There are thousands of cases in which the seller trusts the buyer. Having worked 40 hours, I trust that George Mason University, my employer, will pay me. People place an order with their stockbroker to purchase 100 shares of AT&T stock, and the stockbroker trusts that he'll be paid. Companies purchase 5 tons of aluminum with payment due 30 days later.



Examples of honesty and trust abound, but imagine the cost and inconvenience if we couldn't trust anyone. We would have to lug around measuring instruments to make sure that it was in fact 10 gallons of gas and 1 pound of steak that we purchased. Imagine the hassle of having to count out the number of pills in a bottle. If we couldn't trust, we'd have to bear the costly burden of writing contracts instead of relying on a buyer's or a seller's word. We'd have to bear the monitoring costs to ensure compliance in the simplest of transactions. It's safe to say that whatever undermines honesty and trust raises the costs of transactions, reduces the value of exchange and makes us poorer.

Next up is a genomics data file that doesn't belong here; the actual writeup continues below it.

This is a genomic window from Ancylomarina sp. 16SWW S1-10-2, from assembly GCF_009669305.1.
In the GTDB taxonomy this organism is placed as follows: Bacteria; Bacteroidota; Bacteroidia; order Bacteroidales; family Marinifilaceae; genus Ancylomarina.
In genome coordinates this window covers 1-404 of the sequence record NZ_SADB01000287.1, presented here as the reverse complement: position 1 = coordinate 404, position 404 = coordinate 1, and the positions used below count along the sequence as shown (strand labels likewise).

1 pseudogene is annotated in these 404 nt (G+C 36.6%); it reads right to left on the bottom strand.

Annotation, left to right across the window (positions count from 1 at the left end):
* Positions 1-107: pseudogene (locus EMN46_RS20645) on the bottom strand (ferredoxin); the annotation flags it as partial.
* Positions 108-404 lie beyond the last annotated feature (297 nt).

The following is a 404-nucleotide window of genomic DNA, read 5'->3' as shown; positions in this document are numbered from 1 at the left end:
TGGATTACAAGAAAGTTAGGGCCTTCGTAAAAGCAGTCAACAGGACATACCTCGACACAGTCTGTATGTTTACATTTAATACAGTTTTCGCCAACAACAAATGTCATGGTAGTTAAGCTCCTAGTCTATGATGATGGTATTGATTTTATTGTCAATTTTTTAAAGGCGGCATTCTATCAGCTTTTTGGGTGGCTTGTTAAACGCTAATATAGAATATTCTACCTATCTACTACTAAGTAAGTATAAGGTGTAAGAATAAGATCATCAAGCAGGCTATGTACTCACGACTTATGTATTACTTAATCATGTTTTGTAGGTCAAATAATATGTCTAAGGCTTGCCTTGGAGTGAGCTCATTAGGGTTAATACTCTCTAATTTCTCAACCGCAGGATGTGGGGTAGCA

Honesty and trust come into play in ways that few of us even contemplate. In my neighborhood, workers for FedEx, UPS and other delivery companies routinely leave packages that contain valuable merchandise on the doorstep if no one answers the door. The local supermarket leaves plants, fertilizer and other home and garden items outdoors overnight unattended. What's more, the supermarket displays loads of merchandise at entryways and exits. In neighborhoods where there's less honesty, deliverymen's leaving merchandise on doorsteps and stores leaving merchandise outdoors unattended or at entryways and exits would be equivalent to economic suicide.